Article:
by Abdul Hussain (massive H/T @eddietours – Twitter)
Lebanon – Economic Reforms, and the ‘WhatsApp Tax’
Lebanese protestors have came out screaming in full force to protest for economic reforms as their country is finding ways to reduce financial deficits, ranging from increasing value-added tax by 2 percentage points up to 15% to even attempting to introduce a tax on using voice over Internet Protocol (VoIP) applications, like Facebook, WhatsApp, and Apple’s FaceTime, a proposed plan which was swiftly reversed, though protests have still been ongoing, with 99 civilians being treated for injuries and other ailments, citing the Red Cross, and 100 police/security personnel were injured, according to Lebanon’s interior ministry.
Chile – Rising Public Transport Fares
Meanwhile in Chile, students have chosen to violently protest in metro stations in response to increasing fare prices, which reportedly began on October 11th, 2019, as the fare prices for the metro and bus ticket prices increased to 830 Chilean pesos (US$1.16), and 710 Chilean pesos (US$1.00) respectively, while in Buenos Aires (Argentina), and Lima (Peru), the metro ticket costs are around US$0.47 and US$0.45 respectively, making Chile one of the more expensive public transport locations in LATAM, thanks to its Ministry of Transport and Communication introducing the price hike on October 6th, 2019.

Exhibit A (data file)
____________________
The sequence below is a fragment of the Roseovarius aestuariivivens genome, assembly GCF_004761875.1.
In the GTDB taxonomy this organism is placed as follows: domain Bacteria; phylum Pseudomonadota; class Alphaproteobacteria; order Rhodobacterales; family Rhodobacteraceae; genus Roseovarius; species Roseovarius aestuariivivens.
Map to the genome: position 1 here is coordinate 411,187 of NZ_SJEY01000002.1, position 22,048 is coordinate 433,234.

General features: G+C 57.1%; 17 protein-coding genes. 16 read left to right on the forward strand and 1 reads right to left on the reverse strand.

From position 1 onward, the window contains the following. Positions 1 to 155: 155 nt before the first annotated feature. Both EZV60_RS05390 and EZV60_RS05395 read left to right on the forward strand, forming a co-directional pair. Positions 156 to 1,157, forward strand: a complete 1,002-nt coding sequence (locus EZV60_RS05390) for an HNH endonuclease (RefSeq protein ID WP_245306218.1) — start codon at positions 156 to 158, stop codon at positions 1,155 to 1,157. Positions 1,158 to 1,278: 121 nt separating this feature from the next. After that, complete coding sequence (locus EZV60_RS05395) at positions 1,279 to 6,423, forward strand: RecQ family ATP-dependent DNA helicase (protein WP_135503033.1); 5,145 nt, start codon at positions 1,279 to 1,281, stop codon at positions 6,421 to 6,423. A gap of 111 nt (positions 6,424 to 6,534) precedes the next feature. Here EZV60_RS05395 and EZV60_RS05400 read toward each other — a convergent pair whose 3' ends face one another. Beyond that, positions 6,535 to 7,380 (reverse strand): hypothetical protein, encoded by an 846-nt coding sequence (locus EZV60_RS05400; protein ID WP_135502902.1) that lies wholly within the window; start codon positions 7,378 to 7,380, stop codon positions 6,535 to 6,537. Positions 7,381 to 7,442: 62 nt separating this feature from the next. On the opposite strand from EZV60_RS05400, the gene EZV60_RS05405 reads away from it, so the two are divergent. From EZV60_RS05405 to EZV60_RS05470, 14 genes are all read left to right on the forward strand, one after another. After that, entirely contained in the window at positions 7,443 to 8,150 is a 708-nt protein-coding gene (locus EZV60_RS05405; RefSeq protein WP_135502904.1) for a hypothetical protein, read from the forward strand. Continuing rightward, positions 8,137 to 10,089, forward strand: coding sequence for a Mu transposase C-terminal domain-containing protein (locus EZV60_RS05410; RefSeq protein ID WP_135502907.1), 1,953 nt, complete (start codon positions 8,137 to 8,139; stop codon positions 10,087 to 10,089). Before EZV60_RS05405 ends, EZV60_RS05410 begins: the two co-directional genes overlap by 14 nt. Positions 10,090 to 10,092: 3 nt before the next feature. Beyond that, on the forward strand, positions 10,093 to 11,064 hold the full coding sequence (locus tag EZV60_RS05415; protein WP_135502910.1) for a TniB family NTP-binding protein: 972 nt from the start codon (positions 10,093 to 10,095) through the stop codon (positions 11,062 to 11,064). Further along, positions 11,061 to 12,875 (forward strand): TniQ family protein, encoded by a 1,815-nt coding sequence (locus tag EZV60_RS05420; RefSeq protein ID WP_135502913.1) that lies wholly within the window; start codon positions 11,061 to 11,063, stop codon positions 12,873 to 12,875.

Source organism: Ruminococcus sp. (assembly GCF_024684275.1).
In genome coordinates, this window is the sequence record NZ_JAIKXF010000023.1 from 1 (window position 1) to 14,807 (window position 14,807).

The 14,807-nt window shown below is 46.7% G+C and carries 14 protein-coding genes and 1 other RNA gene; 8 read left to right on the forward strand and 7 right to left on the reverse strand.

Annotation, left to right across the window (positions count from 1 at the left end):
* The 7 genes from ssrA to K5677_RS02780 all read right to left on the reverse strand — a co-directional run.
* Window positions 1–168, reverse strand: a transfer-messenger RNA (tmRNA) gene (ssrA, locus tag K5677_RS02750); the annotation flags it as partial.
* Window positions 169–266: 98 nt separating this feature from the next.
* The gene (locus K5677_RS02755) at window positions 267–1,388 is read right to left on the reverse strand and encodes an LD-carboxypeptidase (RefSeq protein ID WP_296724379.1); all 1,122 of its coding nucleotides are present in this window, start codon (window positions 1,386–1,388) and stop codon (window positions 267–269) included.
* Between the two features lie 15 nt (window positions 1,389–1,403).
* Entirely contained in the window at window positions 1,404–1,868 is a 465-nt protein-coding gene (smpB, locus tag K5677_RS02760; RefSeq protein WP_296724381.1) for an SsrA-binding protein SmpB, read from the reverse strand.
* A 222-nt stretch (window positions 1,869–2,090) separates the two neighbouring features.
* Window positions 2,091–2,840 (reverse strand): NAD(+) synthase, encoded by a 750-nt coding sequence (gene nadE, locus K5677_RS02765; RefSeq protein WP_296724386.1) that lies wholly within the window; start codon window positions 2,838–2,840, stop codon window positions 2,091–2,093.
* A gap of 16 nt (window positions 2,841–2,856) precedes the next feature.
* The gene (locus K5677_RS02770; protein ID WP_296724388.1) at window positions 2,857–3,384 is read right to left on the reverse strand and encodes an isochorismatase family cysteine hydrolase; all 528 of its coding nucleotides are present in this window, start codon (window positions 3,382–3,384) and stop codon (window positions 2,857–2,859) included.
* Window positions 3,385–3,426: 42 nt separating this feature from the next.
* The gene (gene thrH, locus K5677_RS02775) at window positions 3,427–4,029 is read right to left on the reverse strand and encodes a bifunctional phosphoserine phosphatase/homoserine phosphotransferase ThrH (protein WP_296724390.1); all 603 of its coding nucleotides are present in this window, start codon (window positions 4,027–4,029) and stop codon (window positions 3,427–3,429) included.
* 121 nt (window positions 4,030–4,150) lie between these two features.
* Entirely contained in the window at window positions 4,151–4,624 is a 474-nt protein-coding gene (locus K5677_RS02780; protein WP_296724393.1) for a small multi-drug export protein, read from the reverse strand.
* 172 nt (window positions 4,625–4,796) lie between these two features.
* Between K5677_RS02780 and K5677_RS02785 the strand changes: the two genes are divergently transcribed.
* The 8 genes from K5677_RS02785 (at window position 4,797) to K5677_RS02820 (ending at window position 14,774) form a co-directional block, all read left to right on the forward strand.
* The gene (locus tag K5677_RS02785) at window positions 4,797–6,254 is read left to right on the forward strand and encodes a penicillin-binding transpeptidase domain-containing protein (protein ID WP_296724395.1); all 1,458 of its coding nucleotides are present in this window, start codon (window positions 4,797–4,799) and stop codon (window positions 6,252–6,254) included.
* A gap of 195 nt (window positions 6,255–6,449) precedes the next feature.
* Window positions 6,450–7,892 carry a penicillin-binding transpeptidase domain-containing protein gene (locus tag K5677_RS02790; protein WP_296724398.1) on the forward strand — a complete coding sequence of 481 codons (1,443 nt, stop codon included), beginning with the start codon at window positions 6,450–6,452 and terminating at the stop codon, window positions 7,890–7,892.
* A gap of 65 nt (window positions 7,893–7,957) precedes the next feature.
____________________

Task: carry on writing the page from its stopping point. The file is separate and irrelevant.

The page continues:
However, the officials’ response to the protests have been met with further annoyances and hinting at prices staying at the risen levels, as Gloria Hutt, the Minister of Transportation, threatened fare dodgers with blacklisting for certain rights like applying for a driver’s license, and Juan Andres Fontaine, the Minister of Economy, saying that those angered by rising fares should arrive earlier to avoid peak prices, and additionally, Chilean President Sebastian Pinera and Chairman of the Board of Directors of the Santiago Metro, Louis de Grange are displeased with the protests, with the latter considering legal action, and lastly, Chilean lawmakers have introduced a 480000 peso fee (US$677) for fare dodgers